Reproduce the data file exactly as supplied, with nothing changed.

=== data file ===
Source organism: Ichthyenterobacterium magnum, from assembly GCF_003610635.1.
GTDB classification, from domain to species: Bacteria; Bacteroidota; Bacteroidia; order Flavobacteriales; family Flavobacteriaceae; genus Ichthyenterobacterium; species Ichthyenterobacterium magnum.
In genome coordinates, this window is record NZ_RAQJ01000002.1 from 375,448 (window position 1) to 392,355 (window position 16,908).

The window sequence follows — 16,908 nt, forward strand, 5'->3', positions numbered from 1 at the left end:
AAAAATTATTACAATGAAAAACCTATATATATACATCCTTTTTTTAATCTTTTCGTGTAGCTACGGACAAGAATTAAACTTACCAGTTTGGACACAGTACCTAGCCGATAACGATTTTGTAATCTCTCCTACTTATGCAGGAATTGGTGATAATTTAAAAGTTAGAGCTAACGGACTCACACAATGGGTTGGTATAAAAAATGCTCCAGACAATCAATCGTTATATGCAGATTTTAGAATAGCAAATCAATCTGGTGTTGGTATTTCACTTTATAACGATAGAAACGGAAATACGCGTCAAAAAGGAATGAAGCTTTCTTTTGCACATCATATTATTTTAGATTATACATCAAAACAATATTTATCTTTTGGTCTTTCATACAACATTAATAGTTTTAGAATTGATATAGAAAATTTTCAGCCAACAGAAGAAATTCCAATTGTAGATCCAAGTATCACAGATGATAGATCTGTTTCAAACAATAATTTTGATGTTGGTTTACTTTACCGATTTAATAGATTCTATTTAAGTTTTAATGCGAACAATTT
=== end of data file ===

Source organism: Ichthyenterobacterium magnum, from assembly GCF_003610635.1.
GTDB classification, from domain to species: Bacteria; Bacteroidota; Bacteroidia; order Flavobacteriales; family Flavobacteriaceae; genus Ichthyenterobacterium; species Ichthyenterobacterium magnum.
In genome coordinates, this window is record NZ_RAQJ01000002.1 from 375,448 (window position 1) to 392,355 (window position 16,908).

The window sequence follows — 16,908 nt, forward strand, 5'->3', positions numbered from 1 at the left end:
AAAAATTATTACAATGAAAAACCTATATATATACATCCTTTTTTTAATCTTTTCGTGTAGCTACGGACAAGAATTAAACTTACCAGTTTGGACACAGTACCTAGCCGATAACGATTTTGTAATCTCTCCTACTTATGCAGGAATTGGTGATAATTTAAAAGTTAGAGCTAACGGACTCACACAATGGGTTGGTATAAAAAATGCTCCAGACAATCAATCGTTATATGCAGATTTTAGAATAGCAAATCAATCTGGTGTTGGTATTTCACTTTATAACGATAGAAACGGAAATACGCGTCAAAAAGGAATGAAGCTTTCTTTTGCACATCATATTATTTTAGATTATACATCAAAACAATATTTATCTTTTGGTCTTTCATACAACATTAATAGTTTTAGAATTGATATAGAAAATTTTCAGCCAACAGAAGAAATTCCAATTGTAGATCCAAGTATCACAGATGATAGATCTGTTTCAAACAATAATTTTGATGTTGGTTTACTTTACCGATTTAATAGATTCTATTTAAGTTTTAATGCGAACAATTT